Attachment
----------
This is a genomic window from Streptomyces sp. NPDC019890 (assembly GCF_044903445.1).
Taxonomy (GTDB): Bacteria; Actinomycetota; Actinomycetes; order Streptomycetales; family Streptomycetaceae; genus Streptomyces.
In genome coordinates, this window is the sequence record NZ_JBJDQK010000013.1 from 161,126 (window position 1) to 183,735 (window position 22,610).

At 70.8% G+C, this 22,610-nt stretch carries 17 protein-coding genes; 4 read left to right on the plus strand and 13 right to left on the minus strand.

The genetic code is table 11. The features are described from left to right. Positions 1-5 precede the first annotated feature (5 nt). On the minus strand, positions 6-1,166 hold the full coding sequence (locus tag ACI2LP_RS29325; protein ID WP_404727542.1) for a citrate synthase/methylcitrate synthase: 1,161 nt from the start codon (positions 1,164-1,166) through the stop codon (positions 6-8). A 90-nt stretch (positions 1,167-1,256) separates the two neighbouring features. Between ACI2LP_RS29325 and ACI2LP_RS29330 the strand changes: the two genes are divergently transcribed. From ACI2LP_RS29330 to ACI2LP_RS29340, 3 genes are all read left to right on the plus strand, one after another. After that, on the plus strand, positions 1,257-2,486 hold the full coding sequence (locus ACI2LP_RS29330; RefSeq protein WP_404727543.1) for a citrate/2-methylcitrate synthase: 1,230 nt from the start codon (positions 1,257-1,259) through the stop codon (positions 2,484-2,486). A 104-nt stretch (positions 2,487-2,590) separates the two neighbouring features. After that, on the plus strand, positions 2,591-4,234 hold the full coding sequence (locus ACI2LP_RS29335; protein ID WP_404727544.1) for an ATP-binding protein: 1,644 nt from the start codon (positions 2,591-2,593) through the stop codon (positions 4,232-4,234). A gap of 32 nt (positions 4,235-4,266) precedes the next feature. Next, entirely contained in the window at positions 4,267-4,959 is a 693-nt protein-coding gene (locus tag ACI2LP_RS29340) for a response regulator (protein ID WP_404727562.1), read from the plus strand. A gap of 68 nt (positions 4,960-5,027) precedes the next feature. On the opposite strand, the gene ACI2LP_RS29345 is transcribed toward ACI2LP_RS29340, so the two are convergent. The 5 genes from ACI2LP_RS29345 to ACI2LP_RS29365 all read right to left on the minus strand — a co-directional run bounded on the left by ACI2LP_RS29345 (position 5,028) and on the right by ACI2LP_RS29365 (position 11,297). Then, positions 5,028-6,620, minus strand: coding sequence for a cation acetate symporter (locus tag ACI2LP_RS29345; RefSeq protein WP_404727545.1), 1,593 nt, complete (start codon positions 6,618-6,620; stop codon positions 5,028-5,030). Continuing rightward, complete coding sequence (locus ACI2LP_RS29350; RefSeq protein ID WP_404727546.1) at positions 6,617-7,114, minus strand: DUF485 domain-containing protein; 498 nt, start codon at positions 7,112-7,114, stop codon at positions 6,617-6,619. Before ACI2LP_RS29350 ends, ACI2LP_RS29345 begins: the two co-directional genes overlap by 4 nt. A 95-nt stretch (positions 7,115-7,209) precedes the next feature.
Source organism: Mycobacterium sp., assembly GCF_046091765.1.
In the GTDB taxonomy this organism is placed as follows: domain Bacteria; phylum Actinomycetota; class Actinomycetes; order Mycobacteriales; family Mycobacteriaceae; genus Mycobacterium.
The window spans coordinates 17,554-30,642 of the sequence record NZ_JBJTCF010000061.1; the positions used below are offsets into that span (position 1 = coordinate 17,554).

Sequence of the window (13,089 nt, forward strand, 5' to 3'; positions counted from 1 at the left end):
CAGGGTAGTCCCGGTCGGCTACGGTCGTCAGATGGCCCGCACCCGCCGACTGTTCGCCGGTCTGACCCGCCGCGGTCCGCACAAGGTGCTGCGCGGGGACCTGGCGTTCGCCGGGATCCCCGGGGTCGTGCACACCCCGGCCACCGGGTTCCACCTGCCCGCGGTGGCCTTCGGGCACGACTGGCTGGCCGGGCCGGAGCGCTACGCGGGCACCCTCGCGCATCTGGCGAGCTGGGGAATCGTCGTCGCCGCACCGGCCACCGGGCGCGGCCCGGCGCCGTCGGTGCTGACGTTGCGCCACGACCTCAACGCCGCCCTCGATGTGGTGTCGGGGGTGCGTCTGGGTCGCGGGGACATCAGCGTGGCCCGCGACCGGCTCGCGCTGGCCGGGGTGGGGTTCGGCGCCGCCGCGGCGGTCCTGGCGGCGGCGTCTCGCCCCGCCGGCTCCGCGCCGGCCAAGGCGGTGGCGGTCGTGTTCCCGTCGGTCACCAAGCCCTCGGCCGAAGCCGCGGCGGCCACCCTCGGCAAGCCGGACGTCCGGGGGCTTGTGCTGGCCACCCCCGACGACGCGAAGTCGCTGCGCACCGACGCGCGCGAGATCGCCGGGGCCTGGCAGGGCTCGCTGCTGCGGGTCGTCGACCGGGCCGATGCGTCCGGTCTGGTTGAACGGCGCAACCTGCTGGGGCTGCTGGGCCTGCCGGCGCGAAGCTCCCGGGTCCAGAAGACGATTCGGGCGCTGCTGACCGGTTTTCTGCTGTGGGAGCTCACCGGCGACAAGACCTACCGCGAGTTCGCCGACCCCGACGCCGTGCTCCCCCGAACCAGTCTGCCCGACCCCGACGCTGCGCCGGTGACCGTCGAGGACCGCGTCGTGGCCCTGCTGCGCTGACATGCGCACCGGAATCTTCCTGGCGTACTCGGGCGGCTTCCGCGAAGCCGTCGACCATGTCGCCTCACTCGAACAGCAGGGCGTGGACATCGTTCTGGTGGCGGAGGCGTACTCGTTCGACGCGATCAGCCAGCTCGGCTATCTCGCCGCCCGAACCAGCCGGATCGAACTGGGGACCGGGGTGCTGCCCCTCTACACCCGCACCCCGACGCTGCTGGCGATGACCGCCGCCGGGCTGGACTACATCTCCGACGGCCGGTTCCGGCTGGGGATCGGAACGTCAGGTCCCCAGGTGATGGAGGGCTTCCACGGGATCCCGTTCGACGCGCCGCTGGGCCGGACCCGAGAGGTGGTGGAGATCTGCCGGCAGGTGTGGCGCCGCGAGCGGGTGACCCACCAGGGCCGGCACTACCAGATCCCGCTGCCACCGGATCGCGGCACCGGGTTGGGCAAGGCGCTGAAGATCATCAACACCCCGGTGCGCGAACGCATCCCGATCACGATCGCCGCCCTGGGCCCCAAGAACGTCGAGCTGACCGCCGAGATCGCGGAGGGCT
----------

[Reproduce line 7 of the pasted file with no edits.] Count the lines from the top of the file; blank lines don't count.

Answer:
In the GTDB taxonomy this organism is placed as follows: domain Bacteria; phylum Actinomycetota; class Actinomycetes; order Mycobacteriales; family Mycobacteriaceae; genus Mycobacterium.